Before I made the switch to Windows, I was an avid Macintosh user. I started using them back in 1989 in college and loved them. Really great solid computer systems and very easy to learn. So why did I move over to Windows? It became a question of applications. The availability of programs has always been a problem because software companies would have to dedicate two sets of programmers for both operating systems.

But times have changed for Mac users. While there are still inherent differences between the programming of both operating systems, there are better programs that attempt to bridge the Windows world over to the Macintosh experience. Overall, these programs do a pretty decent job at it. It's important to note that some of the more robust programs that require a great deal of resources (games, video and graphic applications) may have some difficulty running in the cross platform using VMWare or parallels. There's no easy way around that - which is why I can't make a total switch to macintosh unless I'm willing to sacrifice all of the applications and programs I currently employ. That's a hefty investment on top of a new computer system.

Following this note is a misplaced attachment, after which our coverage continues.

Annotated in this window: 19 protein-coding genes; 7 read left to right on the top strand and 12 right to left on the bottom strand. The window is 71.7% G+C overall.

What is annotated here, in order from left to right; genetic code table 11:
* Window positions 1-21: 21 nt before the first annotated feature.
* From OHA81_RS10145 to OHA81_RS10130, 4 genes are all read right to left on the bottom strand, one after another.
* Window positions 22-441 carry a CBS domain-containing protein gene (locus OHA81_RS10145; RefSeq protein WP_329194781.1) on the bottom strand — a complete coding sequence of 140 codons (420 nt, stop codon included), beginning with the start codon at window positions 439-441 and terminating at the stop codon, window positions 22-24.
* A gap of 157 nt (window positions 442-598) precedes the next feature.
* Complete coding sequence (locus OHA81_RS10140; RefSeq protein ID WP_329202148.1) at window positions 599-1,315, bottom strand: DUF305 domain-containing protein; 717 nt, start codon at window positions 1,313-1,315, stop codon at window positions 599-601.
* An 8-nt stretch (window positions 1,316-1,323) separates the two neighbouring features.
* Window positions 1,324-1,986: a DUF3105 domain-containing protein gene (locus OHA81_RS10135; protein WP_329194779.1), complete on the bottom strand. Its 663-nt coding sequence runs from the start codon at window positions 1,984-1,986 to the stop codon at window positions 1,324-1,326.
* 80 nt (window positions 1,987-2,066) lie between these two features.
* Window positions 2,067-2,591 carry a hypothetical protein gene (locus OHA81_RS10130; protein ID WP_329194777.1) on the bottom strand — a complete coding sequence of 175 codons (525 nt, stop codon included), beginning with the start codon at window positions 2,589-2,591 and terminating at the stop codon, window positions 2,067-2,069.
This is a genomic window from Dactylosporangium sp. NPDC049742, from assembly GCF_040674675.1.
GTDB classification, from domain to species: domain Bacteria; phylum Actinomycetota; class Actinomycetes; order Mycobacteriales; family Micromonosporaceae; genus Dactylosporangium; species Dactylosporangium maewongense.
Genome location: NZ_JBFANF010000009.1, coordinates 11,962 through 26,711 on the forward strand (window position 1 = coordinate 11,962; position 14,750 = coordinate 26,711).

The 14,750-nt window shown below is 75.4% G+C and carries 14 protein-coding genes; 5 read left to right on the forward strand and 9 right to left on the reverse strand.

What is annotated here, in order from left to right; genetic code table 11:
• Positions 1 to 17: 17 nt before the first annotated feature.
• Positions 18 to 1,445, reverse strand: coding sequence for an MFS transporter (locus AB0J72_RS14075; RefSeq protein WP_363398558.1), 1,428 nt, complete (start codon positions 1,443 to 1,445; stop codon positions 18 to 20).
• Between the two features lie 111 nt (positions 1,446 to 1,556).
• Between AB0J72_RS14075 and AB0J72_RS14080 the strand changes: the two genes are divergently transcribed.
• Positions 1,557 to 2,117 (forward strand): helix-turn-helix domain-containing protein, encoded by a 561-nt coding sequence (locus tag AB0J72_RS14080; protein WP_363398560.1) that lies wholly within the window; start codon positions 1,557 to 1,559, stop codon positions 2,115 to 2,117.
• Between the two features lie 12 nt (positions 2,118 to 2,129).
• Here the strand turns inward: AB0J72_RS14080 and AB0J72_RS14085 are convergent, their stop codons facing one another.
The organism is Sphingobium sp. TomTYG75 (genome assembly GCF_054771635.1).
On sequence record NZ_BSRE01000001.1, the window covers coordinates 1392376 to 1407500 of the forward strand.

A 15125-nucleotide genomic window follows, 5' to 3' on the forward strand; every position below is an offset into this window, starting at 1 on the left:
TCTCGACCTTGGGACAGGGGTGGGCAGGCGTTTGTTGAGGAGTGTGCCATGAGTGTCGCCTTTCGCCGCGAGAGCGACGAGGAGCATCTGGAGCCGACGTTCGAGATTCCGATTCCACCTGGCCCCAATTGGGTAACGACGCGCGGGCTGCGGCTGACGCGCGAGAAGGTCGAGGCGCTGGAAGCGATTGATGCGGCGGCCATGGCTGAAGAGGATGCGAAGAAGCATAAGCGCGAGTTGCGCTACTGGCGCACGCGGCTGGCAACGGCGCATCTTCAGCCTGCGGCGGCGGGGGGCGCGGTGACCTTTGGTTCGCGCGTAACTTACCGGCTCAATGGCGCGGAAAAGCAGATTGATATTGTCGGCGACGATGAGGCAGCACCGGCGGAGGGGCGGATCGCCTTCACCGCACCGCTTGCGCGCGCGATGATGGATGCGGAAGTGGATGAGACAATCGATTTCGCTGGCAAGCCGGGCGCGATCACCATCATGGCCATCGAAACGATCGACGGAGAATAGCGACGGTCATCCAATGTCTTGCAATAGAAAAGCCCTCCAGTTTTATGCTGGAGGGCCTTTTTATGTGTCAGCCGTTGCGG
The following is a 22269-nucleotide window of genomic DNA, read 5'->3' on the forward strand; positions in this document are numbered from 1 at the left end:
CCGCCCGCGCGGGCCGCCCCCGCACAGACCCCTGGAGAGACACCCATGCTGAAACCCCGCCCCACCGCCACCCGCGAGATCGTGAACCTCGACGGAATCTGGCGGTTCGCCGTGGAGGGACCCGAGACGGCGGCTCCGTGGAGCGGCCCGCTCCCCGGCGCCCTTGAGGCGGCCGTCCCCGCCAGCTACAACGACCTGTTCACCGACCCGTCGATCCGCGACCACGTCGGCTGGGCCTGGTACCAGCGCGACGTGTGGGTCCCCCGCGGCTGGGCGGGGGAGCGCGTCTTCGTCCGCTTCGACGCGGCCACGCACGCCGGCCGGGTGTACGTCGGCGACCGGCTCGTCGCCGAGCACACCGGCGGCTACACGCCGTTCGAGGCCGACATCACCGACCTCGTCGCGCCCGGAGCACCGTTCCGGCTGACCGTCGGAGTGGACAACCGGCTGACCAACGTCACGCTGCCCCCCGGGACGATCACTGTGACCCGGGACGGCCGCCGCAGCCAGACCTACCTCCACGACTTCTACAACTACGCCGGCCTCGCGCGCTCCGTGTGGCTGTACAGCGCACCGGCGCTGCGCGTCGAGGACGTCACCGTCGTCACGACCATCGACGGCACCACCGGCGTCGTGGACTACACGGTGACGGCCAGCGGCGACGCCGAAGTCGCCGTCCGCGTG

You can obsess about the number of USB ports are available or the number of Firewire ports if you want. The 80% of folks out there will want at least 3-4 USB ports and maybe a firewire. USB ports are good for hard drives, cameras, scanners, printers and some video cameras. Firewire ports are good for video cameras and some hard drives. You can get some computers that have a spattering of different reader cards for digital cameras - if that works for you.

Something to keep an eye on - is whether or not the computer comes with a monitor. You're likely to get a flat panel LCD screen with most computers these days and they start around $150-200 if you were to buy it solo. You're probably not going to find one cheaper -- so if it comes with an LCD screen -- get it. Do you need anything larger than 17 inches? In most cases - probably not, but if you're looking at a small differential in price with similar specs on your computer system -- get the upgraded monitor.

But stay away from package deals with ink jet printers. For more information as to why I stay away from ink jets -- see my other blog entry on buying advice for printers. Ink simply isn't worth it.